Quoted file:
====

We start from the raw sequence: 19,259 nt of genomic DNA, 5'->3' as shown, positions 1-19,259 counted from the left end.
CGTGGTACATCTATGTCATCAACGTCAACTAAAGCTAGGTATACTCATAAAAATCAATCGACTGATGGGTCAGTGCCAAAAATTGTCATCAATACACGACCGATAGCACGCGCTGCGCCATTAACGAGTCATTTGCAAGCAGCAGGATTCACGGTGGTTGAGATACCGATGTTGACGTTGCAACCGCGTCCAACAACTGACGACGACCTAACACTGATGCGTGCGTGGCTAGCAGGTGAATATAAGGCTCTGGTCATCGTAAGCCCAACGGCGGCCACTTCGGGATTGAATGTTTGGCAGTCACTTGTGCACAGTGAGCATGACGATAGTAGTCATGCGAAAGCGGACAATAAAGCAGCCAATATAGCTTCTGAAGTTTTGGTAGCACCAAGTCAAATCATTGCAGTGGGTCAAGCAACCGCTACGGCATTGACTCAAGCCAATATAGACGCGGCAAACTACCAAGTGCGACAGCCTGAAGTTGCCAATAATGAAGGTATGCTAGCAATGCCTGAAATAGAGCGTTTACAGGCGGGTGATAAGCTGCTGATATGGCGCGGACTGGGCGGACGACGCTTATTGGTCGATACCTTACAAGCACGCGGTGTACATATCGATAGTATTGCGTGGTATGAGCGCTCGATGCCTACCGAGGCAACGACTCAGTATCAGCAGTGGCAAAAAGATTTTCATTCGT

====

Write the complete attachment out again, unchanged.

We start from the raw sequence: 19,259 nt of genomic DNA, 5'->3' as shown, positions 1-19,259 counted from the left end.
CGTGGTACATCTATGTCATCAACGTCAACTAAAGCTAGGTATACTCATAAAAATCAATCGACTGATGGGTCAGTGCCAAAAATTGTCATCAATACACGACCGATAGCACGCGCTGCGCCATTAACGAGTCATTTGCAAGCAGCAGGATTCACGGTGGTTGAGATACCGATGTTGACGTTGCAACCGCGTCCAACAACTGACGACGACCTAACACTGATGCGTGCGTGGCTAGCAGGTGAATATAAGGCTCTGGTCATCGTAAGCCCAACGGCGGCCACTTCGGGATTGAATGTTTGGCAGTCACTTGTGCACAGTGAGCATGACGATAGTAGTCATGCGAAAGCGGACAATAAAGCAGCCAATATAGCTTCTGAAGTTTTGGTAGCACCAAGTCAAATCATTGCAGTGGGTCAAGCAACCGCTACGGCATTGACTCAAGCCAATATAGACGCGGCAAACTACCAAGTGCGACAGCCTGAAGTTGCCAATAATGAAGGTATGCTAGCAATGCCTGAAATAGAGCGTTTACAGGCGGGTGATAAGCTGCTGATATGGCGCGGACTGGGCGGACGACGCTTATTGGTCGATACCTTACAAGCACGCGGTGTACATATCGATAGTATTGCGTGGTATGAGCGCTCGATGCCTACCGAGGCAACGACTCAGTATCAGCAGTGGCAAAAAGATTTTCATTCGT